// loading BGRA ByteBuffer into JavaFx image is faster than loading any other format as JavaFx uses BGRA format for display.

 // If Java code expects 3 channel RGB then do in-place conversion of BGR to RGB in 'image' Mat object.
 if (buffChannels == 3) {
  cvtColor(image, image, CV_BGR2RGB);
 }

 // If Java code expects 4 channel BGRA then copy inverted image to 4 ch BGRA 'dest' Mat object.
 Mat dest;
 if (buffChannels == 4) {
  dest = Mat(image.rows, image.cols, CV_8UC4);
  cvtColor(image, dest, CV_BGR2BGRA);
 }

 // Copy Mat image data to the direct ByteBuffer allocated by Java code.

 jbyte *buff = (jbyte*)env->GetDirectBufferAddress(byteBuff);
 jlong len = env->GetDirectBufferCapacity(byteBuff);

 if (buffChannels == 3) {
  memcpy(buff, image.data, len);
 }

 if (buffChannels == 4) {
  memcpy(buff, dest.data, len);
 }

}


Java part - Image display

  1. The PixelFormat (BGRA or RGB) of the native-code processed image in the ByteBuffer is set appropriately then the ByteBuffer is loaded into a WritableImage.
  2. The WritableImage is loaded into an ImageView node and displayed on a JavaFX Stage (window) as usual.
Example code is shown below -


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/**
 * Extends JavaFX Application class
 */
public class Main extends Application {

    //Image input code shown previously here...//

    /**
     * Takes image from ByteBuffer and displays it.
     * @param byteBuff
     * @param width
     * @param height
     * @param isBGRA 
     */
    void displayImage(ByteBuffer byteBuff, int width, int height, int buffChannels, boolean isBGRA, Stage stage) {
        // This is the image which will contain the processed image in the ByteBuffer
        WritableImage dest = new WritableImage(width, height);
        
        // This is the pixel format of the image in the ByteBuffer (which is populated by native code).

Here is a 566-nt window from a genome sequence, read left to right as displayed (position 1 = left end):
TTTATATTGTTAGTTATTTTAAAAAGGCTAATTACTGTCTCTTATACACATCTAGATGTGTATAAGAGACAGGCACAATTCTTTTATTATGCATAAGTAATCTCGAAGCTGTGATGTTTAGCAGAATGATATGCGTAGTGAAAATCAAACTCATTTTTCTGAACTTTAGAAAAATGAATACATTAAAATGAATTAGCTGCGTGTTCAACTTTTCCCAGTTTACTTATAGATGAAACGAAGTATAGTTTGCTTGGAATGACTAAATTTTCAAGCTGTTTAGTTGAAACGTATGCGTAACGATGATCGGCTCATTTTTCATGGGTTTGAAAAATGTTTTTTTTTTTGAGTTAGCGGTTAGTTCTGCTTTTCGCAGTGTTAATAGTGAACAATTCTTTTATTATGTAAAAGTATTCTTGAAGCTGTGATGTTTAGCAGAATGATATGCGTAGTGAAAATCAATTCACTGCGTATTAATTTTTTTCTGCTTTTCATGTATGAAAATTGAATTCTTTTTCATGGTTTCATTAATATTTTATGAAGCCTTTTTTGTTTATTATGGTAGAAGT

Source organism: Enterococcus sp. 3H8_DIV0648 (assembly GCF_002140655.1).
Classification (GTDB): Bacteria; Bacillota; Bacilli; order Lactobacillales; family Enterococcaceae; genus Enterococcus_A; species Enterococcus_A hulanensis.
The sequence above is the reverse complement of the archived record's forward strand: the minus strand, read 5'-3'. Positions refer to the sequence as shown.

PixelFormat<ByteBuffer> buffFormat = null;

        if(isBGRA) {
            // use getByteBgraPREInstance instead of getByteBgraInstance so that
            // dest image need not waste time multiplying each colour by alpha channel A,
            // as A (set in native code) is a dummy value anyway.
            buffFormat = PixelFormat.getByteBgraPreInstance();
        } else {
            buffFormat = PixelFormat.getByteRgbInstance();
        }
        
        dest.getPixelWriter().setPixels(0, 0, width, height, buffFormat, byteBuff, width * buffChannels);
        
        // The JavaFX Image pixel format for display is always pre-multiplied BGRA. If the backing ByteBuffer or byte array
        // has any other format, it is converted to this format before display.
        System.out.println("Dest type: " + dest.getPixelReader().getPixelFormat().getType());
        
        showWindow(dest, stage);
    }
    
    void showWindow(Image image, Stage stage) {
        ImageView imageView = new ImageView(image);
        StackPane root = new StackPane();
        root.getChildren().add(imageView);
        Scene scene = new Scene(root);
        stage.setScene(scene);
        stage.show();
    }
}


Summary

  1. In Java, load an image file into a Mat object.
  2. Pass the address of the Mat object and a ByteBuffer to native code.
  3. Native code processes the image and puts processed image in previously passed ByteBuffer.
  4. Java takes the processed image from the ByteBuffer and displays it.

Conclusion

The objective of this post has been to show a way to efficiently display an OpenCV Mat object within a JavaFX Image. I haven't yet found a way to pass the Mat.data member from native code to Java without copying, hence the need to pass the direct ByteBuffer. If you have any ideas for more efficient code, please add a comment.

References

JavaFX Javadocs for Image, WritableImage, PixelReader, PixelWriter, PixelFormat.
OpenCV Javadocs for Mat, Highgui.
Java Javadocs for ByteBuffer.

Appendix

  • The Java bit was coded in NetBeans IDE 8.0. 
    • Add opencv-248.jar as a dependency.
  • Java platform is 1.8.0 64-bit.
  • C++ bit was coded in Visual Studio Express 2013.
    • Project mode is Release x64.
    • Add Include paths for OpenCV includes and Java JNI includes.
    • Add Library paths for OpenCV x64 VC12 libs.
    • Add Linker additional dependencies - opencv_core248.lib, opencv_highgui248.lib and opencv_imgproc248.lib.
  • OpenCV version 2.4.8.
  • OS is Windows 7 Home Premium.
Add paths to OpenCV DLLs and OpenCV Java DLL to system PATH environment variable. For my machine and setup they are like -
D:\PROJECTS\LIBRARIES\c\opencv\build.org\x64\vc12\bin
D:\PROJECTS\LIBRARIES\c\opencv\build.org\java\x64














  

3 comments:

  1. this is the most detailed answer I could find!! Thanks, I am going to try it today :)